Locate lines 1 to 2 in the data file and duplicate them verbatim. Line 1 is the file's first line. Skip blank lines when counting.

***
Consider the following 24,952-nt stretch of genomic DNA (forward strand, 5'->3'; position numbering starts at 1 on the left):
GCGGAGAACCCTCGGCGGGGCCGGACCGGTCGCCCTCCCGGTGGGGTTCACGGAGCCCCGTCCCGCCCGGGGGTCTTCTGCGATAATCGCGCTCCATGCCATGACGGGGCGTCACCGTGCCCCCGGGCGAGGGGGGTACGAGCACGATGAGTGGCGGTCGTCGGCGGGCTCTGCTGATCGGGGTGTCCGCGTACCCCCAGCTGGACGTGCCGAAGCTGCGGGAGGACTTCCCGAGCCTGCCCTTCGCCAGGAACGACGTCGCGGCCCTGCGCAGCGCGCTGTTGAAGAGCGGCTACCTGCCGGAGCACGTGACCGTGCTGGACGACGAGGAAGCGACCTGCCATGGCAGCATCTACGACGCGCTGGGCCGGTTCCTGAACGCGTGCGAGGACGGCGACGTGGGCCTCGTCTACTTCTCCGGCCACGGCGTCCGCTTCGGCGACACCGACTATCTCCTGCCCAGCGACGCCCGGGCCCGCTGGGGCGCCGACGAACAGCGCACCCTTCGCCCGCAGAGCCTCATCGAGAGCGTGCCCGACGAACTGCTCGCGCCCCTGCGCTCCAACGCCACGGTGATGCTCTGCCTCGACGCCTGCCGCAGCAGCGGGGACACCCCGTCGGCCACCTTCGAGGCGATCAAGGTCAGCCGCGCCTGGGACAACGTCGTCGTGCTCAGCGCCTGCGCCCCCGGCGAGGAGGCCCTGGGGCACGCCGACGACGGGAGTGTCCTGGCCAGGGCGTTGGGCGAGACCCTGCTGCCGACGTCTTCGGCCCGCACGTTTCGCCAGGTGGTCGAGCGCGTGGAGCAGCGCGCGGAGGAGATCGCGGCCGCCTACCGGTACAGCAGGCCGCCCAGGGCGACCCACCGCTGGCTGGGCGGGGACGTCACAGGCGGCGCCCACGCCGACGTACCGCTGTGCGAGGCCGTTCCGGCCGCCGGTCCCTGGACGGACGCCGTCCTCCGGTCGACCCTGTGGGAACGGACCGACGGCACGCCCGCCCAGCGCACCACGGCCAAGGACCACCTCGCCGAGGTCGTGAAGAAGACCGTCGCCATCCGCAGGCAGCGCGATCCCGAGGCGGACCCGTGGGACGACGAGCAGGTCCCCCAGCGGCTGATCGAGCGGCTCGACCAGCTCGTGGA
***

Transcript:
Consider the following 24,952-nt stretch of genomic DNA (forward strand, 5'->3'; position numbering starts at 1 on the left):
GCGGAGAACCCTCGGCGGGGCCGGACCGGTCGCCCTCCCGGTGGGGTTCACGGAGCCCCGTCCCGCCCGGGGGTCTTCTGCGATAATCGCGCTCCATGCCATGACGGGGCGTCACCGTGCCCCCGGGCGAGGGGGGTACGAGCACGATGAGTGGCGGTCGTCGGCGGGCTCTGCTGATCGGGGTGTCCGCGTACCCCCAGCTGGACGTGCCGAAGCTGCGGGAGGACTTCCCGAGCCTGCCCTTCGCCAGGAACGACGTCGCGGCCCTGCGCAGCGCGCTGTTGAAGAGCGGCTACCTGCCGGAGCACGTGACCGTGCTGGACGACGAGGAAGCGACCTGCCATGGCAGCATCTACGACGCGCTGGGCCGGTTCCTGAACGCGTGCGAGGACGGCGACGTGGGCCTCGTCTACTTCTCCGGCCACGGCGTCCGCTTCGGCGACACCGACTATCTCCTGCCCAGCGACGCCCGGGCCCGCTGGGGCGCCGACGAACAGCGCACCCTTCGCCCGCAGAGCCTCATCGAGAGCGTGCCCGACGAACTGCTCGCGCCCCTGCGCTCCAACGCCACGGTGATGCTCTGCCTCGACGCCTGCCGCAGCAGCGGGGACACCCCGTCGGCCACCTTCGAGGCGATCAAGGTCAGCCGCGCCTGGGACAACGTCGTCGTGCTCAGCGCCTGCGCCCCCGGCGAGGAGGCCCTGGGGCACGCCGACGACGGGAGTGTCCTGGCCAGGGCGTTGGGCGAGACCCTGCTGCCGACGTCTTCGGCCCGCACGTTTCGCCAGGTGGTCGAGCGCGTGGAGCAGCGCGCGGAGGAGATCGCGGCCGCCTACCGGTACAGCAGGCCGCCCAGGGCGACCCACCGCTGGCTGGGCGGGGACGTCACAGGCGGCGCCCACGCCGACGTACCGCTGTGCGAGGCCGTTCCGGCCGCCGGTCCCTGGACGGACGCCGTCCTCCGGTCGACCCTGTGGGAACGGACCGACGGCACGCCCGCCCAGCGCACCACGGCCAAGGACCACCTCGCCGAGGTCGTGAAGAAGACCGTCGCCATCCGCAGGCAGCGCGATCCCGAGGCGGACCCGTGGGACGACGAGCAGGTCCCCCAGCGGCTGATCGAGCGGCTCGACCAGCTCGTGGA